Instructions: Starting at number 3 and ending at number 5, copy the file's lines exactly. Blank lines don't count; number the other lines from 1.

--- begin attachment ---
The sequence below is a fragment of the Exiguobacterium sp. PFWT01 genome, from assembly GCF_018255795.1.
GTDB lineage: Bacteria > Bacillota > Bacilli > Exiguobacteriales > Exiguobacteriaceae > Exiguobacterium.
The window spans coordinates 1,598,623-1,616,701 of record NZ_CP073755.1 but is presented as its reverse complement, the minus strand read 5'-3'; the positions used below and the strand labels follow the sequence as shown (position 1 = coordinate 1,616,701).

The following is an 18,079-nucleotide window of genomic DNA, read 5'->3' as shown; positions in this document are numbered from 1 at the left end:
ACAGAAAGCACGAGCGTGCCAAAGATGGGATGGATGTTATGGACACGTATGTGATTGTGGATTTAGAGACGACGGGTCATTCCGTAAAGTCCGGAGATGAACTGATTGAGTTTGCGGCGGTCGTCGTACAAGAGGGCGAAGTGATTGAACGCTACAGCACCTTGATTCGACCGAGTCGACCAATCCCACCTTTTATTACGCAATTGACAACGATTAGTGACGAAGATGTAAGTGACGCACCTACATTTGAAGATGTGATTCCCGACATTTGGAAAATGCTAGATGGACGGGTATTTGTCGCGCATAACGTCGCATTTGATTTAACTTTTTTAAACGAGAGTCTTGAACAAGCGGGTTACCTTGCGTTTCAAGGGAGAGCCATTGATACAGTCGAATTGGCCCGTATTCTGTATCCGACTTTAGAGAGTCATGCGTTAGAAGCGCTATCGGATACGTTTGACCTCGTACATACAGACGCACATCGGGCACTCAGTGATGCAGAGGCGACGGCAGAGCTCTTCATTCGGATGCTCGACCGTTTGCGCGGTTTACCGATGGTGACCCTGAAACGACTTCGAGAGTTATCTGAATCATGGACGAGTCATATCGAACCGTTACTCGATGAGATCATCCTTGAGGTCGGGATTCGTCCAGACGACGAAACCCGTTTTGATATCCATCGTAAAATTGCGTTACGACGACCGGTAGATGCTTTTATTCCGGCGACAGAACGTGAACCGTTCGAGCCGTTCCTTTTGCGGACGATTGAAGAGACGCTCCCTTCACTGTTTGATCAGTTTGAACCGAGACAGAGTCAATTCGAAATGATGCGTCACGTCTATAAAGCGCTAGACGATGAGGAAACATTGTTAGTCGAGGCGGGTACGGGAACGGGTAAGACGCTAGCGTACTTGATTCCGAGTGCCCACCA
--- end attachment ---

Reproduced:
The window spans coordinates 1,598,623-1,616,701 of record NZ_CP073755.1 but is presented as its reverse complement, the minus strand read 5'-3'; the positions used below and the strand labels follow the sequence as shown (position 1 = coordinate 1,616,701).

The following is an 18,079-nucleotide window of genomic DNA, read 5'->3' as shown; positions in this document are numbered from 1 at the left end:
ACAGAAAGCACGAGCGTGCCAAAGATGGGATGGATGTTATGGACACGTATGTGATTGTGGATTTAGAGACGACGGGTCATTCCGTAAAGTCCGGAGATGAACTGATTGAGTTTGCGGCGGTCGTCGTACAAGAGGGCGAAGTGATTGAACGCTACAGCACCTTGATTCGACCGAGTCGACCAATCCCACCTTTTATTACGCAATTGACAACGATTAGTGACGAAGATGTAAGTGACGCACCTACATTTGAAGATGTGATTCCCGACATTTGGAAAATGCTAGATGGACGGGTATTTGTCGCGCATAACGTCGCATTTGATTTAACTTTTTTAAACGAGAGTCTTGAACAAGCGGGTTACCTTGCGTTTCAAGGGAGAGCCATTGATACAGTCGAATTGGCCCGTATTCTGTATCCGACTTTAGAGAGTCATGCGTTAGAAGCGCTATCGGATACGTTTGACCTCGTACATACAGACGCACATCGGGCACTCAGTGATGCAGAGGCGACGGCAGAGCTCTTCATTCGGATGCTCGACCGTTTGCGCGGTTTACCGATGGTGACCCTGAAACGACTTCGAGAGTTATCTGAATCATGGACGAGTCATATCGAACCGTTACTCGATGAGATCATCCTTGAGGTCGGGATTCGTCCAGACGACGAAACCCGTTTTGATATCCATCGTAAAATTGCGTTACGACGACCGGTAGATGCTTTTATTCCGGCGACAGAACGTGAACCGTTCGAGCCGTTCCTTTTGCGGACGATTGAAGAGACGCTCCCTTCACTGTTTGATCAGTTTGAACCGAGACAGAGTCAATTCGAAATGATGCGTCACGTCTATAAAGCGCTAGACGATGAGGAAACATTGTTAGTCGAGGCGGGTACGGGAACGGGTAAGACGCTAGCGTACTTGATTCCGAGTGCCCACCA